JSC Akkuyu Nuclear, a subsidiary of Russian nuclear conglomerate Rosatom, got the green light from Turkey’s Nuclear Regulatory Council to start construction work on the fourth power unit of the Akkuyu nuclear power plant (NPP) in southern Turkey.
“Obtaining a license allows to start performing all construction and installation work on the unit, including nuclear safety facilities,” the press service of Akkuyu Nuclear said in a statement issued on Friday.
The $20-billion project, financed by Russia’s Rosatom State Atomic Energy Corporation, will be the first nuclear power plant built in Turkey. Under an agreement reached in 2010, Russia is responsible for designing, constructing, maintaining, operating and decommissioning the plant after its service life of 60 years ends.
Anastasia Zoteeva, who heads Akkuyu Nuclear JSC, said that issuing a construction license to Akkuyu Nuclear for Unit 4 is an important milestone for the project’s implementation, marking the completion of the licensing process for the construction of the four-unit NPP.
The licensing process for Turkey’s first NPP required 120 different licenses and permits from various Turkish government agencies. So far, all key licenses and permits, including a positive environmental impact assessment report, an electricity generation license and power unit construction licenses have been issued.
“We are now ready to carry out works on all four power units,” Zoteeva said. “At the beginning of next year, we will start building the foundation slab of the nuclear island buildings.”
Located near the port of Mersin, situated on the Mediterranean coast of Turkey, the Akkuyu site is connected by sea, enabling transportation of heavy machinery to the site. It is close to centers of electricity consumption such as Adana, Konya, Antalya and Mersin.
Comprising four units of VVER-1200 type reactors, the Akkuyu NPP project will become one of the world's largest nuclear construction center. Once complete, four generating pressurized water reactor units with a total capacity of 4,800 megawatts are expected to generate nearly 35 billion kilowatt-hours (kWh) of electricity every year — enough to provide 90 percent of the annual electricity demand of a large city such as Istanbul, and meet up to 10 percent of the electricity needs of the whole of Turkey.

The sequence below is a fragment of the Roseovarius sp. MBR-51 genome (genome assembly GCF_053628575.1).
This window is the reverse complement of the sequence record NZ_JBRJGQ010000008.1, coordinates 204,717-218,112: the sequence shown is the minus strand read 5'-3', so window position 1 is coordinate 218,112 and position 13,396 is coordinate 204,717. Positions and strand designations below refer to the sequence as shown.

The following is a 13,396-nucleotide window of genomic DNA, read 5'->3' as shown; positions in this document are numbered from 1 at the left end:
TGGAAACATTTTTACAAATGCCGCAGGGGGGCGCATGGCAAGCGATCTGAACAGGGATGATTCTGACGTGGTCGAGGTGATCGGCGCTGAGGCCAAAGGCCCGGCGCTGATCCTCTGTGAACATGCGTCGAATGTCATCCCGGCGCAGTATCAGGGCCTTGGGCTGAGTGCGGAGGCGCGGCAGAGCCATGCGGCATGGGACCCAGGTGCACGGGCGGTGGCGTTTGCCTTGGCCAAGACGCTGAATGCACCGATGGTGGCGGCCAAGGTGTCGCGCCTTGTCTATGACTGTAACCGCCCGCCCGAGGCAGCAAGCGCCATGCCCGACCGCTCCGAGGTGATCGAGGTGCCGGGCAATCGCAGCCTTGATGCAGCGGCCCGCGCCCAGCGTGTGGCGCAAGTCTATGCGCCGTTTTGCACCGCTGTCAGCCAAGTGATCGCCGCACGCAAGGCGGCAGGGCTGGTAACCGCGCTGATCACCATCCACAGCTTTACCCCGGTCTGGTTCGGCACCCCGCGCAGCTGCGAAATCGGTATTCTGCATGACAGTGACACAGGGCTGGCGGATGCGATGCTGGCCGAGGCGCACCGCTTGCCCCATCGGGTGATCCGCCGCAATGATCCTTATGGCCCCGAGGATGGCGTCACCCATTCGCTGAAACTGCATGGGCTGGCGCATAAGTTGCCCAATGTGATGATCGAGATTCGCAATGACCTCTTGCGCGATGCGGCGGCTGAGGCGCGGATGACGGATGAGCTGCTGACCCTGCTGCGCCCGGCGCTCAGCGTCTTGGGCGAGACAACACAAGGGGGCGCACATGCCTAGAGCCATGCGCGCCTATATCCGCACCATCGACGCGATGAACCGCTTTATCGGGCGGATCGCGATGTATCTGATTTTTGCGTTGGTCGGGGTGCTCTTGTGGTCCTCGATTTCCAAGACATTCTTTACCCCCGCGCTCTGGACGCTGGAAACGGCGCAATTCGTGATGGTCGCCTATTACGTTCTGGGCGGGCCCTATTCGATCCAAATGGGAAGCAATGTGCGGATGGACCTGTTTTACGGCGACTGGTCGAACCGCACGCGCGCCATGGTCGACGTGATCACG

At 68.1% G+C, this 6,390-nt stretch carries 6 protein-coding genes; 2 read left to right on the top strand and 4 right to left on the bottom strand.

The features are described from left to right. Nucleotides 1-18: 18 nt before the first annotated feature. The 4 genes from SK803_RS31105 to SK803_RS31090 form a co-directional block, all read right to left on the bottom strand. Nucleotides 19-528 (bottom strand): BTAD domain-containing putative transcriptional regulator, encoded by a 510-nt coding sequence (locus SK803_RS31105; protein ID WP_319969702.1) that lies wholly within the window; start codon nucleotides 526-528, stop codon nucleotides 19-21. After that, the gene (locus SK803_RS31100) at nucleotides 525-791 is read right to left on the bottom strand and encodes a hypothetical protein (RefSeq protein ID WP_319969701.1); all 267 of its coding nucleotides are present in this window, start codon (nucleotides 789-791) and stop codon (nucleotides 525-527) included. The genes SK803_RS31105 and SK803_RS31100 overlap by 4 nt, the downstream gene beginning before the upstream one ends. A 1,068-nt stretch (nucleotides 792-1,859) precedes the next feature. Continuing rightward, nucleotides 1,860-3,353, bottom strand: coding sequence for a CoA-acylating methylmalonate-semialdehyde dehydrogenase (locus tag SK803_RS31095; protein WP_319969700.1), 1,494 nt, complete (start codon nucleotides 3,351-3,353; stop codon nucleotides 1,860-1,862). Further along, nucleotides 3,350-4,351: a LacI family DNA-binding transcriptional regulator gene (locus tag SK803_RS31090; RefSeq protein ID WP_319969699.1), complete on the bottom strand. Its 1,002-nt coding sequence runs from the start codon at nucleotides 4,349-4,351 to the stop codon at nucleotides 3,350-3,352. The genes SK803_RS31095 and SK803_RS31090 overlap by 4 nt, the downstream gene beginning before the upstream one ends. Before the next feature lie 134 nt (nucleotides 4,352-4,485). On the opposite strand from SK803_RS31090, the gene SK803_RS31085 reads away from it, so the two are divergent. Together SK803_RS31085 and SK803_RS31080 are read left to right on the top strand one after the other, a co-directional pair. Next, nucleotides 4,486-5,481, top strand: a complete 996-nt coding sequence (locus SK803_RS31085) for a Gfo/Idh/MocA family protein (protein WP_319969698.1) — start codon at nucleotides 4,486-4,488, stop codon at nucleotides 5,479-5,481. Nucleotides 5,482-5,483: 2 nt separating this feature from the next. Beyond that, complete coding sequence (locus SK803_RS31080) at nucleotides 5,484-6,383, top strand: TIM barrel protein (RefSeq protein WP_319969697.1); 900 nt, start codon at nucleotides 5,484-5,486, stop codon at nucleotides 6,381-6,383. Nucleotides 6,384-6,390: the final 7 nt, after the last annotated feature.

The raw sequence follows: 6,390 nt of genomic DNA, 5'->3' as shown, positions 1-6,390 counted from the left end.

The large-scale joint Russian-Turkish project is supposed to cut back the country’s vulnerable reliance on Russian gas for electricity.
At the same time, the NPP will be the first to use the BOO (Build-Own-Operate) co-investment model, meaning that Russia is responsible for both helping build the plant and the overall safety and operation of the facility once it is up and running.
Russia’s state-owned nuclear body, Rosatom, ranks third worldwide in terms of nuclear power generation. The energy giant is also the global leader in the simultaneous implementation of nuclear power plant units, holding the world’s largest portfolio of foreign construction projects.
With the Akkuyu NPP project, Russia’s state-owned nuclear body, Rosatom, aims to contribute to the achievement of the UN's Sustainable Development Goals. The Akkuyu project reportedly meets all the modern safety requirements of the global nuclear community, namely those established by the International Atomic Energy Agency and the International Nuclear Safety Group, as well as those stipulated in the European Utility Requirements.